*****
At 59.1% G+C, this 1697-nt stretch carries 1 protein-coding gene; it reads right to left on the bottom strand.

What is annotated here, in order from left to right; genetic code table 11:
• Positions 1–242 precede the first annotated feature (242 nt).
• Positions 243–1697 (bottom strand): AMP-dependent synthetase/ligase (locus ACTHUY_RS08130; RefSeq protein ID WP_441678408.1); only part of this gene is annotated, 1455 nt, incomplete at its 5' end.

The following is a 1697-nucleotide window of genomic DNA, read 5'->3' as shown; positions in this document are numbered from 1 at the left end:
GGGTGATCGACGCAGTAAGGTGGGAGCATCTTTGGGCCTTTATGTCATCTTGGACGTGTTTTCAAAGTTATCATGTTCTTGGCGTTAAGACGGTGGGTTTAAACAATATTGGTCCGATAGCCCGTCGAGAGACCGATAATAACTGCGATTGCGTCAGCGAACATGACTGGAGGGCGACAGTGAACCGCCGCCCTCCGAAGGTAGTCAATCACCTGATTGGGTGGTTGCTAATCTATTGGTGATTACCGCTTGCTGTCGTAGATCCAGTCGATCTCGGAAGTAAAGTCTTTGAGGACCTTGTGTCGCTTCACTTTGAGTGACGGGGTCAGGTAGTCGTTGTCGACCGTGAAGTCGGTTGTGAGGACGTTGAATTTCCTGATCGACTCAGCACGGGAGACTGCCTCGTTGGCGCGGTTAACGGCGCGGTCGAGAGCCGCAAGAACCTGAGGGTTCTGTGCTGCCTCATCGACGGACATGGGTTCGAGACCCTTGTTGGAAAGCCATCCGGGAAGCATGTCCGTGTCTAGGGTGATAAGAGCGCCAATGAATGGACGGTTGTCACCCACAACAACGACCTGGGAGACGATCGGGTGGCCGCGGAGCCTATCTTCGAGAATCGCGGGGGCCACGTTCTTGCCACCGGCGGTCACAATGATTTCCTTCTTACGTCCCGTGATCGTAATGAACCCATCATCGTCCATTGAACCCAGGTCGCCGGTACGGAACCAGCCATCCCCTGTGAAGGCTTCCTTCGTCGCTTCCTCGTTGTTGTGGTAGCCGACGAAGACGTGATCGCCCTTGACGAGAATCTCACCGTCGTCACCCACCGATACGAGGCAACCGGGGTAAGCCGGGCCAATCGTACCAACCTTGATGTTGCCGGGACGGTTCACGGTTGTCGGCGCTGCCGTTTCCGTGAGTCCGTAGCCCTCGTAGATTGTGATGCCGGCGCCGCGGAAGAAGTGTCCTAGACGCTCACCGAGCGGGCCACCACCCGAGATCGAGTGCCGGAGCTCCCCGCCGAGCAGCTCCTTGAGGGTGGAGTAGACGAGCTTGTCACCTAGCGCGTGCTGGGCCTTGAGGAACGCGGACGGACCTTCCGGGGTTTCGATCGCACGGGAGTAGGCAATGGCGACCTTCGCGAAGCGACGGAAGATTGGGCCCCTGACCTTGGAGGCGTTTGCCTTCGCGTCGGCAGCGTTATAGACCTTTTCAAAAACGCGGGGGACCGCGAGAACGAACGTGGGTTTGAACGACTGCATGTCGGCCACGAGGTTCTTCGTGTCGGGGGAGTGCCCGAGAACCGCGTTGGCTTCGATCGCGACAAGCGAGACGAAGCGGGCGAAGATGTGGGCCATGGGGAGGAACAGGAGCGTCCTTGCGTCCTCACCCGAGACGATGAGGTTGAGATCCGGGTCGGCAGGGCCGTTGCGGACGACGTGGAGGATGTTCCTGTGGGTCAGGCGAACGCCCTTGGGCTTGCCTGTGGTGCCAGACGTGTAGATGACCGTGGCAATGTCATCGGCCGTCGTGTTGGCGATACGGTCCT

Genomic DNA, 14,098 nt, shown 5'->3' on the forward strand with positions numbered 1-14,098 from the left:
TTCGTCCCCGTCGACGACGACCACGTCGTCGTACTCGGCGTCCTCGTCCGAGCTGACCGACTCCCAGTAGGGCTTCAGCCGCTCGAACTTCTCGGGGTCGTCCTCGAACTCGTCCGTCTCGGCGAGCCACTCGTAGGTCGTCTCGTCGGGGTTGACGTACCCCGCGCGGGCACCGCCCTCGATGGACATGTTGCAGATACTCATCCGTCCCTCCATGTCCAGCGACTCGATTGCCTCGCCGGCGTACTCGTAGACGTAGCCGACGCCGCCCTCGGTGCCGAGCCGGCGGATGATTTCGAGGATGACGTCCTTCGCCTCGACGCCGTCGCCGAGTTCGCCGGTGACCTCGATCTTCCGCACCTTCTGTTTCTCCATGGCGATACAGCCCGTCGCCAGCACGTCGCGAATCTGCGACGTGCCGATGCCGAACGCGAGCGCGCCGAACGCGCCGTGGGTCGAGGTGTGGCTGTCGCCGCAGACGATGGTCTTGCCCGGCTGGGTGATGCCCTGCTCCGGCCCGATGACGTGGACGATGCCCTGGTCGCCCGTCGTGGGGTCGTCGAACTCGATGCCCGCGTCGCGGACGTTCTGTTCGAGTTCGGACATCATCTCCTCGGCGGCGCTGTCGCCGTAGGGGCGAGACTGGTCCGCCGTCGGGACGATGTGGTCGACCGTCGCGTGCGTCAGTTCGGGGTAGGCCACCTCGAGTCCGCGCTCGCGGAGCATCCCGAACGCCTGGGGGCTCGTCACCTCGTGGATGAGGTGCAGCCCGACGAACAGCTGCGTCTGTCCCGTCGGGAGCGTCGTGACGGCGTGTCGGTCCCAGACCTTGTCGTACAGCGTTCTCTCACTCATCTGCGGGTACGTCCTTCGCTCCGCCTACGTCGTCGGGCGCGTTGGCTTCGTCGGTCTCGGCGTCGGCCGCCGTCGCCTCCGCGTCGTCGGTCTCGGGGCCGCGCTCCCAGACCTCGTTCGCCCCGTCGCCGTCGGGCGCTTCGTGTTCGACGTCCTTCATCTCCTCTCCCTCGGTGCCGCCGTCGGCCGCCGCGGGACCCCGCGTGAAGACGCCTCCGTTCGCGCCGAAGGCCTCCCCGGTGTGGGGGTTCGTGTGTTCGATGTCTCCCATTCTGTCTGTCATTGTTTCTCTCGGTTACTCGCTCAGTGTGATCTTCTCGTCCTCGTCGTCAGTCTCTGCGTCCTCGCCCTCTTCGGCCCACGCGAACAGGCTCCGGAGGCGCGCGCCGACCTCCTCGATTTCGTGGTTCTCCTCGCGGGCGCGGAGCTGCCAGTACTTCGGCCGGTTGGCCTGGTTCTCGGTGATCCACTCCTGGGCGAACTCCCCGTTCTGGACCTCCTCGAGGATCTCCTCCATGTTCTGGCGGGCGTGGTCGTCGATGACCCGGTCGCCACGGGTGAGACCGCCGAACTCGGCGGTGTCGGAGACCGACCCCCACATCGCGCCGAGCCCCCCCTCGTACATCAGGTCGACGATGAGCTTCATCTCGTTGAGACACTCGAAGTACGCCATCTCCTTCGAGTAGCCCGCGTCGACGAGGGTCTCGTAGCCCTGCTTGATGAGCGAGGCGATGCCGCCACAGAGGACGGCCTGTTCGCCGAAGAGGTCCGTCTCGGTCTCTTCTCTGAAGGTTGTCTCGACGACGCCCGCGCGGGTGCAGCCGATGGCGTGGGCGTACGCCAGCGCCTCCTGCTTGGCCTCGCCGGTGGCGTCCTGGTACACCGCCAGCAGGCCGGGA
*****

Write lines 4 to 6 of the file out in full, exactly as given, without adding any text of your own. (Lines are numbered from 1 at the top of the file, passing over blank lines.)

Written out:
• Positions 243–1697 (bottom strand): AMP-dependent synthetase/ligase (locus ACTHUY_RS08130; RefSeq protein ID WP_441678408.1); only part of this gene is annotated, 1455 nt, incomplete at its 5' end.

The following is a 1697-nucleotide window of genomic DNA, read 5'->3' as shown; positions in this document are numbered from 1 at the left end:
GGGTGATCGACGCAGTAAGGTGGGAGCATCTTTGGGCCTTTATGTCATCTTGGACGTGTTTTCAAAGTTATCATGTTCTTGGCGTTAAGACGGTGGGTTTAAACAATATTGGTCCGATAGCCCGTCGAGAGACCGATAATAACTGCGATTGCGTCAGCGAACATGACTGGAGGGCGACAGTGAACCGCCGCCCTCCGAAGGTAGTCAATCACCTGATTGGGTGGTTGCTAATCTATTGGTGATTACCGCTTGCTGTCGTAGATCCAGTCGATCTCGGAAGTAAAGTCTTTGAGGACCTTGTGTCGCTTCACTTTGAGTGACGGGGTCAGGTAGTCGTTGTCGACCGTGAAGTCGGTTGTGAGGACGTTGAATTTCCTGATCGACTCAGCACGGGAGACTGCCTCGTTGGCGCGGTTAACGGCGCGGTCGAGAGCCGCAAGAACCTGAGGGTTCTGTGCTGCCTCATCGACGGACATGGGTTCGAGACCCTTGTTGGAAAGCCATCCGGGAAGCATGTCCGTGTCTAGGGTGATAAGAGCGCCAATGAATGGACGGTTGTCACCCACAACAACGACCTGGGAGACGATCGGGTGGCCGCGGAGCCTATCTTCGAGAATCGCGGGGGCCACGTTCTTGCCACCGGCGGTCACAATGATTTCCTTCTTACGTCCCGTGATCGTAATGAACCCATCATCGTCCATTGAACCCAGGTCGCCGGTACGGAACCAGCCATCCCCTGTGAAGGCTTCCTTCGTCGCTTCCTCGTTGTTGTGGTAGCCGACGAAGACGTGATCGCCCTTGACGAGAATCTCACCGTCGTCACCCACCGATACGAGGCAACCGGGGTAAGCCGGGCCAATCGTACCAACCTTGATGTTGCCGGGACGGTTCACGGTTGTCGGCGCTGCCGTTTCCGTGAGTCCGTAGCCCTCGTAGATTGTGATGCCGGCGCCGCGGAAGAAGTGTCCTAGACGCTCACCGAGCGGGCCACCACCCGAGATCGAGTGCCGGAGCTCCCCGCCGAGCAGCTCCTTGAGGGTGGAGTAGACGAGCTTGTCACCTAGCGCGTGCTGGGCCTTGAGGAACGCGGACGGACCTTCCGGGGTTTCGATCGCACGGGAGTAGGCAATGGCGACCTTCGCGAAGCGACGGAAGATTGGGCCCCTGACCTTGGAGGCGTTTGCCTTCGCGTCGGCAGCGTTATAGACCTTTTCAAAAACGCGGGGGACCGCGAGAACGAACGTGGGTTTGAACGACTGCATGTCGGCCACGAGGTTCTTCGTGTCGGGGGAGTGCCCGAGAACCGCGTTGGCTTCGATCGCGACAAGCGAGACGAAGCGGGCGAAGATGTGGGCCATGGGGAGGAACAGGAGCGTCCTTGCGTCCTCACCCGAGACGATGAGGTTGAGATCCGGGTCGGCAGGGCCGTTGCGGACGACGTGGAGGATGTTCCTGTGGGTCAGGCGAACGCCCTTGGGCTTGCCTGTGGTGCCAGACGTGTAGATGACCGTGGCAATGTCATCGGCCGTCGTGTTGGCGATACGGTCCT